Earlier this month, the Santa Monica Police Reform Commission passed a motion that would change the way that SMPD can perform traffic stops to reduce racial disparities if it were adopted by the full City Council. Due to a technical error in how the motion was presented on the agenda, the Commission will meet again tonight to discuss and likely pass the motion.
The meeting will begin at 6 p.m. in the City Council chambers.
If approved tonight and passed by the Council, the motion would put SMPD policies in-line with those done by the LAPD to limit “pretextual stops.” Pretextual traffic stops are stops initiated by law enforcement for a minor traffic violation, with the actual purpose of investigating or searching for evidence of another, unrelated crime. Statistics have shown that pretextual stops both nationally and locally disproportionately target people of color, primarily blacks and latinos. After LAPD implemented this policy in 2022, the number of minor traffic stops “plummeted” by over 40%.
Opponents of the changes argue that while racial profiling of non-whites may be a problem in other cities, that it is not a problem in Santa Monica. Speakers at the last hearing charged that the Commission, which was formed by a vote of the City Council in the wake of national protests against police brutality and racial profiling in 2020, has an anti-SMPD bias.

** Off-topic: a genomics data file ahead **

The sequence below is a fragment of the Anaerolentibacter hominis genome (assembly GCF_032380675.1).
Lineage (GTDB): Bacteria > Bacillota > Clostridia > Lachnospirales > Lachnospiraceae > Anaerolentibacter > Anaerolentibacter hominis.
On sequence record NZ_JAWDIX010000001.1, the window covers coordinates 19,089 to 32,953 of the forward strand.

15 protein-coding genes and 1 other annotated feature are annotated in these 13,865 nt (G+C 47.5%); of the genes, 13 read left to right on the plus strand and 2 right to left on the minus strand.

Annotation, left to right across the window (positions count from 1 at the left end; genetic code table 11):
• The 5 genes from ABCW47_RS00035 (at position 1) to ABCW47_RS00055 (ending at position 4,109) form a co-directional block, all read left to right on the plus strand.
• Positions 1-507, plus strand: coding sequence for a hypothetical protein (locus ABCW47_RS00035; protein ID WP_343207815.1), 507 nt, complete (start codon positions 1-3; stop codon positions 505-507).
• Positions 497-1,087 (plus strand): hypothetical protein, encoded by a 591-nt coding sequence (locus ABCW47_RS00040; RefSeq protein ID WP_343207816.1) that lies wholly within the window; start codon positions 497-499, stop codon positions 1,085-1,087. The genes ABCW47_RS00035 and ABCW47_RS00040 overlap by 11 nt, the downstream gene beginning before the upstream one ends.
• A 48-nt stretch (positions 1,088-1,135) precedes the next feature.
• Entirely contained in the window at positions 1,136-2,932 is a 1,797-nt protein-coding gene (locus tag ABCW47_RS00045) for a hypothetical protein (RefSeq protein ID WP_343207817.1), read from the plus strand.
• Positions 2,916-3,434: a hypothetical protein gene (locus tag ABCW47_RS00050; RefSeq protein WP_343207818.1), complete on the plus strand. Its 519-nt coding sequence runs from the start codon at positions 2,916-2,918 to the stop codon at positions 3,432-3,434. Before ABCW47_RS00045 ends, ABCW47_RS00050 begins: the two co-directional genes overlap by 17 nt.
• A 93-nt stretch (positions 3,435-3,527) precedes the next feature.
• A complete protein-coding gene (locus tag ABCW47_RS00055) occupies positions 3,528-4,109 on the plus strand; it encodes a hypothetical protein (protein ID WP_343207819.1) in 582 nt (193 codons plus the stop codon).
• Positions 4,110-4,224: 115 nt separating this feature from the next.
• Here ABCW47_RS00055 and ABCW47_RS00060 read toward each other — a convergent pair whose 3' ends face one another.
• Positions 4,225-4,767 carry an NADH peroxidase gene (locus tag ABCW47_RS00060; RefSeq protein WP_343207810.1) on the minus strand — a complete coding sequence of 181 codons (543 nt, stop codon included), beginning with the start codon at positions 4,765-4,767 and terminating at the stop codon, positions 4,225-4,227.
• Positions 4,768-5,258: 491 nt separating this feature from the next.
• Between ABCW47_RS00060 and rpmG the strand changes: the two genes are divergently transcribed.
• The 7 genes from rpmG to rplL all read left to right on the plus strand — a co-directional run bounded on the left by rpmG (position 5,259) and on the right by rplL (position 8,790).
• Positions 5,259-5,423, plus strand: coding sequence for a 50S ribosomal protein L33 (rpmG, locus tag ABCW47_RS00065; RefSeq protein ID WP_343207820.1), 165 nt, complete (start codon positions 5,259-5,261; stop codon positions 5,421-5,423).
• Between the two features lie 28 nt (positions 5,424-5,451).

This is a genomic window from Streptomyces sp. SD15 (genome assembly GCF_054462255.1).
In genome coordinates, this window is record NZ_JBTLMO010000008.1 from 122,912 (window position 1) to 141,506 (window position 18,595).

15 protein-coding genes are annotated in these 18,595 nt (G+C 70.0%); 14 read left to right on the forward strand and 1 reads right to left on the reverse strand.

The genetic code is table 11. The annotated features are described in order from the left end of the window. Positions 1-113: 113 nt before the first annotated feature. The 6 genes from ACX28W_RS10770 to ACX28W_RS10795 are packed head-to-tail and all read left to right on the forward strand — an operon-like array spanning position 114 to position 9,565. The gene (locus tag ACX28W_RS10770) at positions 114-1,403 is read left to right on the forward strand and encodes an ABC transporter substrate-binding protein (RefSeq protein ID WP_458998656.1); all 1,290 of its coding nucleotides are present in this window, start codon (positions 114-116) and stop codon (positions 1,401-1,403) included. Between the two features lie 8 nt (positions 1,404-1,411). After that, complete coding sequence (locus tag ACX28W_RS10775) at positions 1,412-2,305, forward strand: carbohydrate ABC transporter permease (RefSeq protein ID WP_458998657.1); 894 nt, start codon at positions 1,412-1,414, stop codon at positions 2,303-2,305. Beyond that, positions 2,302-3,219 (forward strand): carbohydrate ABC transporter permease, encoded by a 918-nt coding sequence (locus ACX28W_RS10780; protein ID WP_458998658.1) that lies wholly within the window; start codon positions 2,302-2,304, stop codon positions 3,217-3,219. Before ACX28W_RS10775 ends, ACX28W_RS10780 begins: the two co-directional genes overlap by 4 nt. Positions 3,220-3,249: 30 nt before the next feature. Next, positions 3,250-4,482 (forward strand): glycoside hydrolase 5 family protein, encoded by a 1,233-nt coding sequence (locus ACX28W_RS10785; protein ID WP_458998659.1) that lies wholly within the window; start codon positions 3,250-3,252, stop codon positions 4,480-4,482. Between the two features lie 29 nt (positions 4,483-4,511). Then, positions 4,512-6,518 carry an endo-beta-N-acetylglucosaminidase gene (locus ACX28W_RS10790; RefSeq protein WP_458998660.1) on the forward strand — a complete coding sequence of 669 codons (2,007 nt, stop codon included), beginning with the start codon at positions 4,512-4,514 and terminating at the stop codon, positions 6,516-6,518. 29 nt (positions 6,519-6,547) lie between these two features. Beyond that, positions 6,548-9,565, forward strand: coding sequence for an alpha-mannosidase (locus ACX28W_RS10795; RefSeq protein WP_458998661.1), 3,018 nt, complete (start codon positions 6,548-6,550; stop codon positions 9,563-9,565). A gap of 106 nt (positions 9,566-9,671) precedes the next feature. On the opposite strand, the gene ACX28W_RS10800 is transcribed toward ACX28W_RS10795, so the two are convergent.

However, a report prepared for the commission tells a different story (15 page summary, available here.) Based on data provided by police departments to the state, the report gives this breakdown on the demographics of traffic stops in Santa Monica:
The black community makes up 4.3% of Santa Monica’s population. Yet, the comprise (sic)15.4% of the total number of stops by SMPD. They also comprise 21% of stops for equipment violation; the type of stop most commonly associated racial profiling. Latinos make up 20.3% of Santa Monica’s population and 23.3% of SMPD’s stops. Inconsistently, 38% of stops for equipment violations are made against Latinos.
The proposed policy change doesn’t ban pretextual stops, but provides limits on what SMPD officers can and can’t do during such a stop.
PSROC’s recommendation would require a Santa Monica Police Officer to state the public safety reason for all traffic/pedestrian stops, citations and warnings on body-worn video (BWV)….Officers’ actions during all stops (e.g., questioning, searches, handcuffing, etc.) shall be limited to the original legal basis for the stop, absent articulable reasonable suspicion or probable cause of criminal activity that would justify extending the duration or expanding the scope of the detention. Officers shall not extend the duration or expand the scope of the detention without additional reasonable suspicion or probable cause (beyond the original legal basis for the stop).
The commission passed the report 6-3 at its November 7 meeting and is widely expected to pass the report by a similar margin this evening.